Vitamin D recommendations have been raised, but not enough

SupplementsThe Institute of Medicine (IOM) once surprised many of us when it announced its new dietary reference intake (DRI) for vitamin D. The consensus of the scientific community was that the previous DRI of 400 IU was insufficient, and that supplementation with at least 1000 IU would be necessary for most people to achieve vitamin D sufficiency. The IOM disagreed.

The IOM’s recommendations:

- Recommended intake: 600 IU per day (for children and adults under age 70)

- Tolerable upper limit (amount not to be exceeded in one day): 4000 IU (raised from 2000 IU)

- Sufficient blood 25(OH)D level: 20 ng/ml

There has been a great deal of research in recent years on vitamin D’s role in a variety of human diseases. Low vitamin D status has been associated with cardiovascular disease, certain cancers, cognitive decline, depression, diabetes, pregnancy complications, autoimmune diseases, and even a 78% increase in all-cause mortality risk (<17.8 ng/ml 25(OH)D compared to >32.1 ng/ml). [1] However, because there are not yet enough randomized controlled trials to clearly and conclusively confirm the benefits of vitamin D supplementation for conditions unrelated to bone health [2], the IOM did not find the existing evidence for non-skeletal conditions sufficient enough to raise the daily recommendations any higher than 600 IU. The 600 IU figure is based solely on bone health - they did not take into account whether a greater quantity of vitamin D might be necessary to prevent non-skeletal diseases, even though there are vitamin D receptors in almost every cell of the human body.

Many experts weighed in on – and disagreed with – the IOM’s report, and there was general agreement among the experts on these points:

  • The increase of the tolerable upper limit to 4000 IU is a positive change.
  • The IOM’s definition of 20 ng/ml as a sufficient 25(OH)D is potentially low, and this could be dangerous for some people
  • The lack of randomized controlled trials does not mean that we should ignore the epidemiological evidence showing vitamin D’s importance for preventing non-skeletal diseases.

Compare my recommendations to those of the IOM:

Recommendations: 25(OH)D Vitamin D supplementation (adults)
Institute of Medicine >20 ng/ml 600 IU
Dr. Fuhrman 35-55 ng/ml 2000 IU*

*adjust supplementation according to 25(OH)D level

I agree that the IOM’s recommendations are inadequate. My recommendation is a safe, conservative amount of vitamin D which is supported by the literature. To learn more about why following the IOM’s guidelines may be risky, read my full commentary.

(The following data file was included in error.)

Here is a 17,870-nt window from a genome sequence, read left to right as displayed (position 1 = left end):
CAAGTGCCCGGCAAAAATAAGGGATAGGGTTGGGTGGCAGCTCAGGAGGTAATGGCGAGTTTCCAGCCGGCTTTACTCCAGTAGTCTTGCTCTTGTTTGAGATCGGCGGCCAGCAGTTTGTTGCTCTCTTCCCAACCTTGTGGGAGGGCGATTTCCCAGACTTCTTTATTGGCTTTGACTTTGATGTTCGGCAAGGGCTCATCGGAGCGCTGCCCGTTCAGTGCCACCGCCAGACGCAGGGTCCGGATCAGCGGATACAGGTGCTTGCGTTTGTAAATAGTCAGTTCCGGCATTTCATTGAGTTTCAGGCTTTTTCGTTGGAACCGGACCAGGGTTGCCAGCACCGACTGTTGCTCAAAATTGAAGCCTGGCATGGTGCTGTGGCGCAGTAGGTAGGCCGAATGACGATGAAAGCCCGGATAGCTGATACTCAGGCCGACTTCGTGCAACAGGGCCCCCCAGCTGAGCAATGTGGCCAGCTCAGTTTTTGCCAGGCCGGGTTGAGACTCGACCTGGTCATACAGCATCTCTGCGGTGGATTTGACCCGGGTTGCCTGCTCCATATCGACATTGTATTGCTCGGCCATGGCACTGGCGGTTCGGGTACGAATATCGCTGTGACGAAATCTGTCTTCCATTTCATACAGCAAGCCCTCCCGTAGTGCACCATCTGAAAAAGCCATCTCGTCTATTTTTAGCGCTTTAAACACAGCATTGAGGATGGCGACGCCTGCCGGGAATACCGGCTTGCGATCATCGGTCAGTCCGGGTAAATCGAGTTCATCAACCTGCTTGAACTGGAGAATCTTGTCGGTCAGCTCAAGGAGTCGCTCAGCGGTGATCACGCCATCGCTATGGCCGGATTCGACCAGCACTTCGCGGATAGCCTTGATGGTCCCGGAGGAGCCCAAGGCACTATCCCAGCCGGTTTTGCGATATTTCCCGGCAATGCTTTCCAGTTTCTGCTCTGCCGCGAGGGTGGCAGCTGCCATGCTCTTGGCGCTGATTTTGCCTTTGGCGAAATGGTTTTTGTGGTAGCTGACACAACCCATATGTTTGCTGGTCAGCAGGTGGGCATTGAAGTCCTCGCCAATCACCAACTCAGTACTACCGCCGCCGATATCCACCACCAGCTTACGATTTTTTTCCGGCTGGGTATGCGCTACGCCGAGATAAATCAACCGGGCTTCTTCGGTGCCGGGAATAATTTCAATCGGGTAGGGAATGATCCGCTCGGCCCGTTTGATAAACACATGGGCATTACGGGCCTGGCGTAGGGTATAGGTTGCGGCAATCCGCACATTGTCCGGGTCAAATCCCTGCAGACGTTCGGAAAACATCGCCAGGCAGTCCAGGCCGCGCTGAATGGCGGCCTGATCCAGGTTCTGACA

1. Melamed, M.L., et al., 25-Hydroxyvitamin D Levels and the Risk of Mortality in the General Population. Archives of Internal Medicine, 2008. 168(15): p. 1629-1637.
2. Zhang, R. and D.P. Naughton, Vitamin D in health and disease: Current perspectives. Nutr J, 2010. 9(65).


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Comments (6) Read through and enter the discussion with the form at the end
Tamara - December 28, 2010 10:36 AM

Caution is always good, but I do agree that too little is not cautious, it's dangerous! Best bet is to get your Vit D levels checked to know how low you are, and go from there!

StephenMarkTurner - December 28, 2010 6:42 PM

Happy Hols everyone!

What makes me a bit nervous, is that supplementation has been recommended for so many vitamins and such over the years, and I think most have been reduced or retracted (particularly vit A,beta carotene).

In the winter I take more D (1000 most days), but I'm putting a 'low pass filter' on the advice to take that much supplemental D. I'd like to hear more over the next while, let my opinion change slowly if at all.


Stacy - January 3, 2011 2:48 PM

Along with Steve I also am nervous of taking so much of any supplement. I've been reading lately in Nutrition Action that excess vitamin D has been linked to rare cancers such as Pancreatic cancer and others. Any opinions on this?

Deana Ferreri, Ph.D. - January 3, 2011 2:56 PM

In the pancreatic cancer study, the subjects were taking cod liver oil, so the increased risk was likely due to excess vitamin A, not vitamin D.

Beth - January 4, 2011 12:39 PM

I am curious about the risk of higher mortality among women at over 50 ng/ml. Could this be attributed to anything else as well? Such as, too high calcium? My D level was 48, and I thought, wow, to get through winter without flu, it should be a bit higher (I was going to stop supplementing at 60). I was 35 or so before supplementing at all. (Last winter, while pregnant, I went up to 62.)

Thank you.

cara - January 4, 2011 8:54 PM

i have had my levels checked twice in the last 4 mos. one was in aug and it was 18!! then after taking 1,000 IU a day in Nov it was taken again and i was only at a 32. so i was told to take 10,000 IU for 4 weeks and then back down to 5,000 IU a day from then on. my husband takes 1000 IU and our little daughter 500 IU a day- we plan to have their levels checked next mo

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